As well as leading SUIT, I am the founder and director of a training and consultancy community interest company – ‘The Recovery Foundation CIC’.
A decade later, I have had so many wonderful experiences and met lots of wonderful people, e.g. recently presenting an abstract of our work at an international addictions conference in Lisbon – LxAddictions17. I work alongside many systems (criminal justice, health, employment, education etc. etc.) as a critical friend. I have learned that people are human first and we do not decide where/how/why we are born. I believe where we come from has a massive impact upon how we are treated, or what demand or expectations society has of us.
In 2016/17, SUIT worked with 1072 individuals on 4266 occasions – we delivered 5283 interventions that spanned 72 areas of need/vulnerability (addiction, mental health problems, unemployment, immigration, bereavement, indebtedness, homelessness etc.) – many systems that we traverse on behalf of our peers are overly-complicated and bureaucratic. To meet our peers’ needs, we worked with 486 separate organisations, companies and departments to meet the needs of our peers. Each intervention that we delivered cost just £24.74. We also attended and were involved in 139 training sessions, events, meetings and conferences.
We need a change in drug policy
I would like to see a shift in drug policy – from a prohibitionist approach, to one that sits in health and human rights. Having worked with thousands of drug users since being in recovery, it is obvious that criminalising those that use drugs and incarnating those with social & economic needs is not effective or indeed ethical. Not only does this show a cold shoulder to those that need help, it also decreases the chances of them being able to fulfil their potential & contribute positively to society/economy/communities etc.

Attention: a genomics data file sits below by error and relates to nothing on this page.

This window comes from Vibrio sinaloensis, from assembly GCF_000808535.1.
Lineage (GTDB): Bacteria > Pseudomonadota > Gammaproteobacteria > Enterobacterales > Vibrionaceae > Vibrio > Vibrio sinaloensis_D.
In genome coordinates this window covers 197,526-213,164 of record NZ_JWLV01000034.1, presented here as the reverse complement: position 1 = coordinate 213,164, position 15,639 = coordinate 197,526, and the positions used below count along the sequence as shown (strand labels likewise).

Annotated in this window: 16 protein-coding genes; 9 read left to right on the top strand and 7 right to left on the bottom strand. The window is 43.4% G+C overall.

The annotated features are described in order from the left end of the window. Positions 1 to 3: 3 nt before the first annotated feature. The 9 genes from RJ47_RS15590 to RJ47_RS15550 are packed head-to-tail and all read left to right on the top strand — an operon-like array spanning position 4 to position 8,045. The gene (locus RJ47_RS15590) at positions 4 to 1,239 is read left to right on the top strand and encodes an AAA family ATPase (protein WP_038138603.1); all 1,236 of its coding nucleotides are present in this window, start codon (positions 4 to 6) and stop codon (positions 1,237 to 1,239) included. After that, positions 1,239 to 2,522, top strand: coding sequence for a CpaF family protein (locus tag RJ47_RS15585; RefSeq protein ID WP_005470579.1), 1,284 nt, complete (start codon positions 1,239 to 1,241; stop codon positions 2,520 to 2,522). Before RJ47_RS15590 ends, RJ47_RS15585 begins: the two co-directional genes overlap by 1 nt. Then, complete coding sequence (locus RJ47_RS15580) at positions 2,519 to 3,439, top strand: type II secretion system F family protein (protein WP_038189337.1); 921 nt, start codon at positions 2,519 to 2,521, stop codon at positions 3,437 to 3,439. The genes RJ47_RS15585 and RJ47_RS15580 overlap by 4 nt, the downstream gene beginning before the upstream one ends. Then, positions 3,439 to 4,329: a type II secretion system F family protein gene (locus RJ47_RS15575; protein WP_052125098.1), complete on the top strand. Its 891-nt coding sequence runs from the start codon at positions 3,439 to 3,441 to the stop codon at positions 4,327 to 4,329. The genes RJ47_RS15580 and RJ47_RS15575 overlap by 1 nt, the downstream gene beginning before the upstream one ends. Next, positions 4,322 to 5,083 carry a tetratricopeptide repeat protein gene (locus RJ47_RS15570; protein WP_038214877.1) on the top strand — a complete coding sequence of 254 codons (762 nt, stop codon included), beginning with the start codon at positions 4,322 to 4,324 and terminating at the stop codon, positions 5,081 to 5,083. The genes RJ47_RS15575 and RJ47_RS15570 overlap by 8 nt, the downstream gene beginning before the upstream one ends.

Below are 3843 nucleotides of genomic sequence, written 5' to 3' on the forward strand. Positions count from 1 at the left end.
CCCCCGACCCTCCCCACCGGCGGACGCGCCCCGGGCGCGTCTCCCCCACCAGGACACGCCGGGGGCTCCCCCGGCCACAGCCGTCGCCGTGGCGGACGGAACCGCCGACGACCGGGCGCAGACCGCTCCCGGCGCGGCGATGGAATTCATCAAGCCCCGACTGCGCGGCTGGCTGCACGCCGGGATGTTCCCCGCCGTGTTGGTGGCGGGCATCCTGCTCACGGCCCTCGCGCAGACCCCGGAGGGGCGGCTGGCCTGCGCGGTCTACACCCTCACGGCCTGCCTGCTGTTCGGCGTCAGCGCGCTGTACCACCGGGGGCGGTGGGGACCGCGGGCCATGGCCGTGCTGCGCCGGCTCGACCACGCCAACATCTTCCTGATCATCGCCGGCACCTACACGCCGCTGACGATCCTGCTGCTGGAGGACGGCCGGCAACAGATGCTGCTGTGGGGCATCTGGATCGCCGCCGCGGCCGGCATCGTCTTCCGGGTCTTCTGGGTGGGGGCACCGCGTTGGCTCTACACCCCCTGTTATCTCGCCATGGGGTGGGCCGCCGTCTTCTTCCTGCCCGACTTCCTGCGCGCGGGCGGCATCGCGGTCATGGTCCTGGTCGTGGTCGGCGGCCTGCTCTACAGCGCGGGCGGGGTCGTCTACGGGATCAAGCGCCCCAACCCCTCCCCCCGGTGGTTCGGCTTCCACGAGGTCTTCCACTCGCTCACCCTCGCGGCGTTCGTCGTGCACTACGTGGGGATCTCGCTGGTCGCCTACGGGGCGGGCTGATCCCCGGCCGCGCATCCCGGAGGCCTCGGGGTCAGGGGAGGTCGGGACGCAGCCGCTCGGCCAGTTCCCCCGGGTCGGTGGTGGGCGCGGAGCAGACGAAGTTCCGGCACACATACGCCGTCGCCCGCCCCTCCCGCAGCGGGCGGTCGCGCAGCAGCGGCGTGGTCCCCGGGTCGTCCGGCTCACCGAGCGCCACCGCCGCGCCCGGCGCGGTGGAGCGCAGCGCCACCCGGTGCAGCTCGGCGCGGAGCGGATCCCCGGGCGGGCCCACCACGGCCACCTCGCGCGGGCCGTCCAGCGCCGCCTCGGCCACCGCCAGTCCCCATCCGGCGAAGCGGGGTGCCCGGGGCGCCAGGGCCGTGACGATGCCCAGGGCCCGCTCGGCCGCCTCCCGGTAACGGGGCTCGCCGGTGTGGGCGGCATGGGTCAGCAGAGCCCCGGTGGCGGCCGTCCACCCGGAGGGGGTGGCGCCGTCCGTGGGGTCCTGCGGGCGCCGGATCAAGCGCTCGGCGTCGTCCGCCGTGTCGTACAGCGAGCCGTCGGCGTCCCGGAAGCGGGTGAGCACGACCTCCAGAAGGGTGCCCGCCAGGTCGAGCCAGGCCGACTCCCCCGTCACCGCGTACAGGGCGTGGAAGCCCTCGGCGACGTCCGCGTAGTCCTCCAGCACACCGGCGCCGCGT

I would also like to witness an increase in ‘out of court’ orders and community sentencing – such as drug rehabilitation requirements, alcohol treatment requirements and mental health requirements. If we were to truly embrace rehabilitation, then no longer should anyone leaving the prison estate be released with ‘No Fixed Abode’ – something that we see at SUIT regularly. There needs also to be an end to Friday evening releasing, and even further, critical examination of the impact of disclosing criminal records in relation to obtaining employment/insurance/credit etc.
The annual income of SUIT is less than the cost of incarcerating an adult male in a category b prison for 12 months. We demonstrate that there are alternative approaches that work and that by adopting a non-judgemental, person-centred and solution focused approach – within a structured, yet adaptable environment, that we can help to create the sort of world that we all deserve.